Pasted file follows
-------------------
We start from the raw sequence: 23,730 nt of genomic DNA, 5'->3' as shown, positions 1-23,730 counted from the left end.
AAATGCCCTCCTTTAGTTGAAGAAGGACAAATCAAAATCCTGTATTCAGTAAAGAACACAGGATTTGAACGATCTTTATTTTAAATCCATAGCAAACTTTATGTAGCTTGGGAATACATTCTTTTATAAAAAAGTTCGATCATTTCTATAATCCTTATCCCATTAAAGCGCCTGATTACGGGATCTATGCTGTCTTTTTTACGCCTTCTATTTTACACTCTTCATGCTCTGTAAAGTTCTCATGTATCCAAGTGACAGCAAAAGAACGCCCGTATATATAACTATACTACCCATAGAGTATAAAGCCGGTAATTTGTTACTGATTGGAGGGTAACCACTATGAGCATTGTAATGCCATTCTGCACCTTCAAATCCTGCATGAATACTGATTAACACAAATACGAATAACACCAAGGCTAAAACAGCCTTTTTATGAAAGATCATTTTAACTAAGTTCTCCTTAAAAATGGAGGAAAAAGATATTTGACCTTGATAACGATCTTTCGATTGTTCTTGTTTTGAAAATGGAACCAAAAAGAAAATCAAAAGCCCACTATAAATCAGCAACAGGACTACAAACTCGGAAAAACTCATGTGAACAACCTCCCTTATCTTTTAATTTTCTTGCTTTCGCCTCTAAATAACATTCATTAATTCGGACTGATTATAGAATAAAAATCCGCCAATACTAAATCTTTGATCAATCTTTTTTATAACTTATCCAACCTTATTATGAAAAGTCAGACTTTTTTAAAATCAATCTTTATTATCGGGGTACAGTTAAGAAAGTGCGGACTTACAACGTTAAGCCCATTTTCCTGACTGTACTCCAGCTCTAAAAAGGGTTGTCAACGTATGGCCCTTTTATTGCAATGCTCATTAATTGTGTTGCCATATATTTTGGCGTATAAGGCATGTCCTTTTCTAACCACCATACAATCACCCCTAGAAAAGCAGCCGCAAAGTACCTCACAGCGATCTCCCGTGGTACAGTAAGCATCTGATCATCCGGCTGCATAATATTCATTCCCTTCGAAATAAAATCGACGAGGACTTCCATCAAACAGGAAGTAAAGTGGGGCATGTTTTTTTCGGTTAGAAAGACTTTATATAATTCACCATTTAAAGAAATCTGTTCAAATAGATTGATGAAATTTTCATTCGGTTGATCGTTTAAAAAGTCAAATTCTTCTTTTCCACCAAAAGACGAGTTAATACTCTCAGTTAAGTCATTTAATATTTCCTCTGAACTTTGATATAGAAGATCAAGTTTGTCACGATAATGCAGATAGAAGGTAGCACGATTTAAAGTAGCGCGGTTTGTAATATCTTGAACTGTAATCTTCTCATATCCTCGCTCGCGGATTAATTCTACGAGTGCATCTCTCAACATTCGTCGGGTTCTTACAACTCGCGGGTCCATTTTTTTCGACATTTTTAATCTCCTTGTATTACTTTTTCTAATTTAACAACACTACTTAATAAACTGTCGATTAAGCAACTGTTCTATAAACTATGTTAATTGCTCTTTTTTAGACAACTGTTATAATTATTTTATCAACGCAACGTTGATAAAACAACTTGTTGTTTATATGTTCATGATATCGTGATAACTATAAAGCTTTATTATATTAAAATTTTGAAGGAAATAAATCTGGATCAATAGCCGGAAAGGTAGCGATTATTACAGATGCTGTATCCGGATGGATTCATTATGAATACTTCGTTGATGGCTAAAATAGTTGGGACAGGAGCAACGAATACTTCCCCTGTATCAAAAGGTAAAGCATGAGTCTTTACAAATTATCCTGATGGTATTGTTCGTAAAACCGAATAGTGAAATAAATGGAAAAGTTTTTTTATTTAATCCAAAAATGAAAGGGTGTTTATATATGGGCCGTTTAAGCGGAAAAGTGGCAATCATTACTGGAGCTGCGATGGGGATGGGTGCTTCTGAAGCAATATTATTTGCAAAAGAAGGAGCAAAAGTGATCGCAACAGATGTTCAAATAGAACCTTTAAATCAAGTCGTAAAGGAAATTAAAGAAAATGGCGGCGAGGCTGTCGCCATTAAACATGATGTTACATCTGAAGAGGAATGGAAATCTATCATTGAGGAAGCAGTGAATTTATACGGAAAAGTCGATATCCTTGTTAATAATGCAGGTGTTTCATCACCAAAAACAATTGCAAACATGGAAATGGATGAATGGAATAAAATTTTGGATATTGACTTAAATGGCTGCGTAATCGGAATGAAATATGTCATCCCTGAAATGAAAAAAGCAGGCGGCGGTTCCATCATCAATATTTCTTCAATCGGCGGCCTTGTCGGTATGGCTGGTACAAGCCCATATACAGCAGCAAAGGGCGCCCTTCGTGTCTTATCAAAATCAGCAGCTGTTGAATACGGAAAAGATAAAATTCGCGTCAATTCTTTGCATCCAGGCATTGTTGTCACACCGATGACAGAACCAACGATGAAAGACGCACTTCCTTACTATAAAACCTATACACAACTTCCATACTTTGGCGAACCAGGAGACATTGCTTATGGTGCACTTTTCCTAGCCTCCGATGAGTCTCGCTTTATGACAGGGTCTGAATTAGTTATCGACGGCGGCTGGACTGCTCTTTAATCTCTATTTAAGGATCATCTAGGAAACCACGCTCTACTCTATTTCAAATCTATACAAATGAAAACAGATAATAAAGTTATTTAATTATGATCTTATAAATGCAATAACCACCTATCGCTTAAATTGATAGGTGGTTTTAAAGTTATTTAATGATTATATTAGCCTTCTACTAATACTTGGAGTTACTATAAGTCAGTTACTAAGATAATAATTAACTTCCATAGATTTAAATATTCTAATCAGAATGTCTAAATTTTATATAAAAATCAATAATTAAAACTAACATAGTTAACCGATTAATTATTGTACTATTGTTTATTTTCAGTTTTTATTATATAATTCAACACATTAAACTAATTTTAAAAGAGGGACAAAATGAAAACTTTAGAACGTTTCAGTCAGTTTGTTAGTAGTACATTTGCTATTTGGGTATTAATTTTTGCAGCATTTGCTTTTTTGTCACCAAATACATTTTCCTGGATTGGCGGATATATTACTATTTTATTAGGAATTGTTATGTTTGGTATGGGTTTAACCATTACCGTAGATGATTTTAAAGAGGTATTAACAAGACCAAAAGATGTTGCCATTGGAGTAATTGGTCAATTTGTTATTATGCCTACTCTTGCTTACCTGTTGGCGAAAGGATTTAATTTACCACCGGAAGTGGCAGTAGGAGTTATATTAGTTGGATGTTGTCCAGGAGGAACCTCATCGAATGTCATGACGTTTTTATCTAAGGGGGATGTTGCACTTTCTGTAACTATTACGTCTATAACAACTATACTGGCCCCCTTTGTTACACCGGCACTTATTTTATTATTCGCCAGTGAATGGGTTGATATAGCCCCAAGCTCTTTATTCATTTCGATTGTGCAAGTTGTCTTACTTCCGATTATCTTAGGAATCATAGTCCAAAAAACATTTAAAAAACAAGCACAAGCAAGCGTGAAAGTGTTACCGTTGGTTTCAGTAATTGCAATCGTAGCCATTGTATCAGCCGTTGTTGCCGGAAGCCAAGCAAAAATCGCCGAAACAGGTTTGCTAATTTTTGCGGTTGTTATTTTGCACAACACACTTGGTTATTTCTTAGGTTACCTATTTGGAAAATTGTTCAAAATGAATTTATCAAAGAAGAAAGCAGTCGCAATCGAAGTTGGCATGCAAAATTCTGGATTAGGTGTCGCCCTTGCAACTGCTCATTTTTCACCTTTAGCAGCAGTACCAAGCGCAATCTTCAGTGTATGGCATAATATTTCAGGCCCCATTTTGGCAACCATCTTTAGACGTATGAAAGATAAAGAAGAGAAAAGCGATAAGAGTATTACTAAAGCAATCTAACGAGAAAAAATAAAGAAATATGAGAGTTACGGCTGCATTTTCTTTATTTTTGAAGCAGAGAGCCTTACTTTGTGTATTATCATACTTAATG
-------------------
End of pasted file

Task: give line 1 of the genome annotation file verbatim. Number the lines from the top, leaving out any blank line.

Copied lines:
We start from the raw sequence: 23,730 nt of genomic DNA, 5'->3' as shown, positions 1-23,730 counted from the left end.